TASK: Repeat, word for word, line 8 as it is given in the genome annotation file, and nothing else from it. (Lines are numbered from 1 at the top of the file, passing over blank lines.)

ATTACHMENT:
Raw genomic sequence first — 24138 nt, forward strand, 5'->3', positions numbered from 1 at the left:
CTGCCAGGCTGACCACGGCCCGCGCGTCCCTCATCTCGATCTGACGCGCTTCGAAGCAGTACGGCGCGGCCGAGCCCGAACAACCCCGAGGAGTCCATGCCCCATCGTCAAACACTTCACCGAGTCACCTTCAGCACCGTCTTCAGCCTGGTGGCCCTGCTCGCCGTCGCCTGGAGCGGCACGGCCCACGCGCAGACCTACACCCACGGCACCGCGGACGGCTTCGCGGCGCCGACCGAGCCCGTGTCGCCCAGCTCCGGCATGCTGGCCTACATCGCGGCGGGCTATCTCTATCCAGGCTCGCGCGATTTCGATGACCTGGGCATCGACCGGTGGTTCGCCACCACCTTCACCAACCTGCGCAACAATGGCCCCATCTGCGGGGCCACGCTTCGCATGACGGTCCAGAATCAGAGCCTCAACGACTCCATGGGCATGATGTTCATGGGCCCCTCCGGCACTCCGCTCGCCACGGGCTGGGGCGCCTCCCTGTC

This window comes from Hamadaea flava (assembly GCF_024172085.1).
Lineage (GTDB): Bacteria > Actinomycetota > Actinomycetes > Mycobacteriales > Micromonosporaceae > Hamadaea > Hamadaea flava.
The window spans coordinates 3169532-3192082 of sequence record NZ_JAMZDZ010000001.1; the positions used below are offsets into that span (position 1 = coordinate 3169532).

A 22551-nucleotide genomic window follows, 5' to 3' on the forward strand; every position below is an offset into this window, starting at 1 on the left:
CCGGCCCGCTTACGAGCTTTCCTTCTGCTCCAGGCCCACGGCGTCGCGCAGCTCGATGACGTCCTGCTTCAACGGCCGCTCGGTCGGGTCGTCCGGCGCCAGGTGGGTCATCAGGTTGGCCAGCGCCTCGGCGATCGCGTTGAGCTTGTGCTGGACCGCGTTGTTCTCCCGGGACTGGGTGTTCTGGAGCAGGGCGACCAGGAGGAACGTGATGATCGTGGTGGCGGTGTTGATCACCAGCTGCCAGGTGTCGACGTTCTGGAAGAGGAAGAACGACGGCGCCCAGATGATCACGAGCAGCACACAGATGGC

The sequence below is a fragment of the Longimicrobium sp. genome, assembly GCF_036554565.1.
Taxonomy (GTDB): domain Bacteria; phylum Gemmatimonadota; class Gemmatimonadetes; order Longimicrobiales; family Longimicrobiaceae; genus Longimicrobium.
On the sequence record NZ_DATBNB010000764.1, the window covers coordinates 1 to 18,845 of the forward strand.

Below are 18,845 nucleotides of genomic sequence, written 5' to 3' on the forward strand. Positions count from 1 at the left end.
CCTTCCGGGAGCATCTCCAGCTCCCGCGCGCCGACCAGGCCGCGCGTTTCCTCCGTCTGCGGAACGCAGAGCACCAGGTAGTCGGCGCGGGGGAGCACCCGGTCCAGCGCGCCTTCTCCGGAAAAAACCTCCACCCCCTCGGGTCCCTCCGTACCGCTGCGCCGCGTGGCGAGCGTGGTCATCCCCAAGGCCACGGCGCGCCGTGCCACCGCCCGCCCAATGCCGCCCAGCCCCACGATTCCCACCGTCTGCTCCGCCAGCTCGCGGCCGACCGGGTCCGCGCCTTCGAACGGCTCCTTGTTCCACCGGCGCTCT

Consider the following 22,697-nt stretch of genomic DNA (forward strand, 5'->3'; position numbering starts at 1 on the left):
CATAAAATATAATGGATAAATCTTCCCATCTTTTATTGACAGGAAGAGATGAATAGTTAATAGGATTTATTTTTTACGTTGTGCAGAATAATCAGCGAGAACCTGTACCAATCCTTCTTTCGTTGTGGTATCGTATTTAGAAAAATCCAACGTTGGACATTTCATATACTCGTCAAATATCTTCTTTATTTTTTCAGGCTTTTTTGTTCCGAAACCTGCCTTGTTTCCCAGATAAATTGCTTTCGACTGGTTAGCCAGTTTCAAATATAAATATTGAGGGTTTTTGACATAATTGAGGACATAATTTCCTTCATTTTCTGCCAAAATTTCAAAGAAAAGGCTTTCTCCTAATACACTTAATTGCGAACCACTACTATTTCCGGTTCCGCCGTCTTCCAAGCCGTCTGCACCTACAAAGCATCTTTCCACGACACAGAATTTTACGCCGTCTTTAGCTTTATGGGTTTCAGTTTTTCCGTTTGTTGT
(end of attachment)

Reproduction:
The sequence below is a fragment of the Longimicrobium sp. genome, assembly GCF_036554565.1.